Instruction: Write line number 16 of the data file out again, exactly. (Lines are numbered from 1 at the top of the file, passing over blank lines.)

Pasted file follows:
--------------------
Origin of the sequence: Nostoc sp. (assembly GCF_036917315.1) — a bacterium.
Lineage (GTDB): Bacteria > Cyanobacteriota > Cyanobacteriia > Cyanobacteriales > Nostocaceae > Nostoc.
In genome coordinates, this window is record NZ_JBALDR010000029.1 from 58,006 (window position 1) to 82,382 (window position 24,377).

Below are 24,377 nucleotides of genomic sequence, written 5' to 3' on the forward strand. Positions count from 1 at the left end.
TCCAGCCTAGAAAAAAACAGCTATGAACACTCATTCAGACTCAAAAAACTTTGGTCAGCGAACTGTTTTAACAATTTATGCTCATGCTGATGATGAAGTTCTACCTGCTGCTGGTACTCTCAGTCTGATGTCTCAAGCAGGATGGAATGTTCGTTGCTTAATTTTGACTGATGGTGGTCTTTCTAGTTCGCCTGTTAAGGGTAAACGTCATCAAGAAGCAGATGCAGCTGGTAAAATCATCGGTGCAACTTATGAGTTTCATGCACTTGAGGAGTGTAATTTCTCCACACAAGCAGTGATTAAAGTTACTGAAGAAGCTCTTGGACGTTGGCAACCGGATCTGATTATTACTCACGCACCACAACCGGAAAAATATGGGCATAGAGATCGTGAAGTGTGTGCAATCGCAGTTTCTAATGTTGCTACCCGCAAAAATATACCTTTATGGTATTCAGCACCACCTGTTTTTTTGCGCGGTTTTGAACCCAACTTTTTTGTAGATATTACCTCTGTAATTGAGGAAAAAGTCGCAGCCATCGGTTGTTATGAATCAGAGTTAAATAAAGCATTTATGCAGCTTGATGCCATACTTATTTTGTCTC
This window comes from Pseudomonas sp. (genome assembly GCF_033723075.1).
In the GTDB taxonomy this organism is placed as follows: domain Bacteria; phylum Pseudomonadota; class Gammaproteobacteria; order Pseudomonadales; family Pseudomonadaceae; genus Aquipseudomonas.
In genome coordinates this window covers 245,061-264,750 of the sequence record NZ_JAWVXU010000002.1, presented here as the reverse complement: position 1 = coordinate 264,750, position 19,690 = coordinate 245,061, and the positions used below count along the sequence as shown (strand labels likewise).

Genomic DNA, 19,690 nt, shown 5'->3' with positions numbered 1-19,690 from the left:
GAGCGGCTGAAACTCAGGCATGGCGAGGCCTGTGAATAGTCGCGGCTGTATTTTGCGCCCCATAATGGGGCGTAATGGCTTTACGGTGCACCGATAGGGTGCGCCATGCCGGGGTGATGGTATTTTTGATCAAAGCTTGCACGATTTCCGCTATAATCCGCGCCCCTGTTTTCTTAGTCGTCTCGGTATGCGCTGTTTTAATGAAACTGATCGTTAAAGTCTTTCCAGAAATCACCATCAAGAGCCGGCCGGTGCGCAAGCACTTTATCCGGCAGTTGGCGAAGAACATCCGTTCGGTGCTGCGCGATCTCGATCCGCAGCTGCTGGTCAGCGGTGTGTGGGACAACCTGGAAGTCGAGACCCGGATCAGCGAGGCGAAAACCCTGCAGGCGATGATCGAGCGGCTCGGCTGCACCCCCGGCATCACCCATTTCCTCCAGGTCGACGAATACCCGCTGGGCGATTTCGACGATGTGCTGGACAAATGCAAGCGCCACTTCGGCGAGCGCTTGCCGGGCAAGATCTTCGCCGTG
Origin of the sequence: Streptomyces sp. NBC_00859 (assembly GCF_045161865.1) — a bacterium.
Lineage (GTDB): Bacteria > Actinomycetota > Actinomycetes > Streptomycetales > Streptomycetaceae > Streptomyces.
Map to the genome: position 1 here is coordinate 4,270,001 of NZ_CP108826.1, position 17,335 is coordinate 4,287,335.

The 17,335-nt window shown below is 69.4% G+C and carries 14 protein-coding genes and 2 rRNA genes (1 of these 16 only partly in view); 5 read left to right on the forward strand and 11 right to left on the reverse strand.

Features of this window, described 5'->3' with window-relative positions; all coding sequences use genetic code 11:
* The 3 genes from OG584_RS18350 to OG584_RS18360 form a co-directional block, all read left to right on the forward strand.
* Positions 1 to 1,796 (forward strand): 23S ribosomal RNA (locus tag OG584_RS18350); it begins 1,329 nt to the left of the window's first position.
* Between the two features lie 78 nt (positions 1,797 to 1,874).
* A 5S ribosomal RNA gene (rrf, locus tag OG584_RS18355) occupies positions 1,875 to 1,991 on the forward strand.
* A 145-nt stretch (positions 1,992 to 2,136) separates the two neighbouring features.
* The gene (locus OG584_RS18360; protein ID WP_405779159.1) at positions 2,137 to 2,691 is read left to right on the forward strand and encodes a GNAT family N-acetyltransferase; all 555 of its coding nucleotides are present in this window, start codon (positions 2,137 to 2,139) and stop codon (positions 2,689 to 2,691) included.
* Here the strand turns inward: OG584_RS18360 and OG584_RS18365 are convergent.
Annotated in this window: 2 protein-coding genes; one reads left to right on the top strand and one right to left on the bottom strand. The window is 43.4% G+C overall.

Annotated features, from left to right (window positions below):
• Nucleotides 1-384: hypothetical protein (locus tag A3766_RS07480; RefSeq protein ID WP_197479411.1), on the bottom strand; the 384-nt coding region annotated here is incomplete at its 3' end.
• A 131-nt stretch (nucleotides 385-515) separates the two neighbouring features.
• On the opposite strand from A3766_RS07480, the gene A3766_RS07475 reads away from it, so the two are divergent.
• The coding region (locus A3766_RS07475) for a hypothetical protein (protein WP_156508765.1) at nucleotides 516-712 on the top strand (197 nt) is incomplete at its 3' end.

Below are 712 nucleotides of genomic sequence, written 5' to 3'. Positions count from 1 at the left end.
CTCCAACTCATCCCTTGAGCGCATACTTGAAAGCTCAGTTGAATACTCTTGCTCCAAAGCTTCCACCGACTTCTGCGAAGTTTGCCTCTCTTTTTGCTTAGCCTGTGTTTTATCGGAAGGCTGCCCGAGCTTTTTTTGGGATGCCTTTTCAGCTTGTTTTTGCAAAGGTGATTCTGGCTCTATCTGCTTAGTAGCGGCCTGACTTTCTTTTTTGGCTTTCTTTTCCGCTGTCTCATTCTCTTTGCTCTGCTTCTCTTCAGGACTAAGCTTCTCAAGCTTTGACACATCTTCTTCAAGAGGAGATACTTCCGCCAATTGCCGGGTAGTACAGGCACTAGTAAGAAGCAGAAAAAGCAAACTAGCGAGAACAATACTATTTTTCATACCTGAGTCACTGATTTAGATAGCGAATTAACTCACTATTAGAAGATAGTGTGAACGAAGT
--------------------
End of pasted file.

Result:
* The 3 genes from OG584_RS18350 to OG584_RS18360 form a co-directional block, all read left to right on the forward strand.